During our third semester, we designed and constructed an autonomous robot for small-scale farming purposes. It consists out of a central pillar, attached to which is a scissor-like arm. The central pillar is able to rotate around it's z-axis, such that the tip of the arm is capable of reaching any given point in a radius of 1.5 meters.
Grobot is connected to a database which contains several data points to ensure the healthy growth of any given plant. It measures the ground moisture and waters the plants accordingly. It is also connected to a weather API, which allows Grobot to include expected rainfall in it's calculations.
Grobot is a redesign of FarmBot, which is based on a system of rails. In this fashion, the robot can reach any given point on a rectangular area, and additionally adjust the height of it's head.
We came to the conclusion that the application of rails in the Farmbot concept diminishes it's potential in private use as in large scale applications. Through a radical reduction in complexity we aimed at retaining Farmbot's functionality while reducing it's costs and designing it to be more visually pleasing. After a number of discarded ideas we realized that movements in all 3 axis are not necessary for most applications.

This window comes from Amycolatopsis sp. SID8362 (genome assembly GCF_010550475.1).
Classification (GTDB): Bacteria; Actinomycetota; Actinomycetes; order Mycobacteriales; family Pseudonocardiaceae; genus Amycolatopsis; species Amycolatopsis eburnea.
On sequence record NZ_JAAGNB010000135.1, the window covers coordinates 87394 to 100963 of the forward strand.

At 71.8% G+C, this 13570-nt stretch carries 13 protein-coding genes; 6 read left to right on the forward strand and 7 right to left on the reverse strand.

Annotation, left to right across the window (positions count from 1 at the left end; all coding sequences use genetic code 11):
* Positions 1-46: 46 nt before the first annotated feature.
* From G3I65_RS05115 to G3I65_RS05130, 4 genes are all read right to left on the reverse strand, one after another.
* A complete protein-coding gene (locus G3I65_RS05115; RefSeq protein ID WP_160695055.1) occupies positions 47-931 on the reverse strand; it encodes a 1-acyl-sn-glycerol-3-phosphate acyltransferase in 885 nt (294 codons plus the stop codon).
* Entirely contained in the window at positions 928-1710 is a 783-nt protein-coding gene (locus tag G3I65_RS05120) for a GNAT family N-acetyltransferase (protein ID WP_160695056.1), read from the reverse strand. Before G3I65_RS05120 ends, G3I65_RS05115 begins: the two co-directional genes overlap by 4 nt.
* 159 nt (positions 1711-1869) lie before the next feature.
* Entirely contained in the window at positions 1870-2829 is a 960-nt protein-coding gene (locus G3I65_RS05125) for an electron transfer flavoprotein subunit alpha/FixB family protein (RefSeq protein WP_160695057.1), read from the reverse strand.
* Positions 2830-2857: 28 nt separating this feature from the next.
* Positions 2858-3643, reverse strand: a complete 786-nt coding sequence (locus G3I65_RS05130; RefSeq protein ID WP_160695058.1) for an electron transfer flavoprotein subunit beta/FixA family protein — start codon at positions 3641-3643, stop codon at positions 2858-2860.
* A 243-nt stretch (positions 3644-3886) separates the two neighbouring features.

By assuming a fixed height of the head we relinquished one degree of freedom (vertical movements) in exchange for a reduced level of complexity. We realized that the remaining two degrees of freedom could be utilized by a simple scissor-shaped arm.
The robot is controlled by an Arduino, which is connected to a Node.js server. It has access to an SQL database which stores all relevant information necessary to dynamically generate the graphic representation of the field.
The database contains information such as the species and position of all plants in radial coordinates. These are transformed into carthesic coordinates in order to display the field in the frontend.
The frontend includes said representation of the field to grant the user a clear overview of his garden. The first prototype (left) was realized with P5.js (right).
The final prototype was capable of watering individual plants, included a functioning, dynamically generated frontend and a database, which contained all relevant information about the plants on the field. It was displayed at the 2019 "Make Ostwürttemberg" convention and is continually being improved upon.
Next steps include a redesign of the software, and an increase of functionality of Grobot's head according to our concept.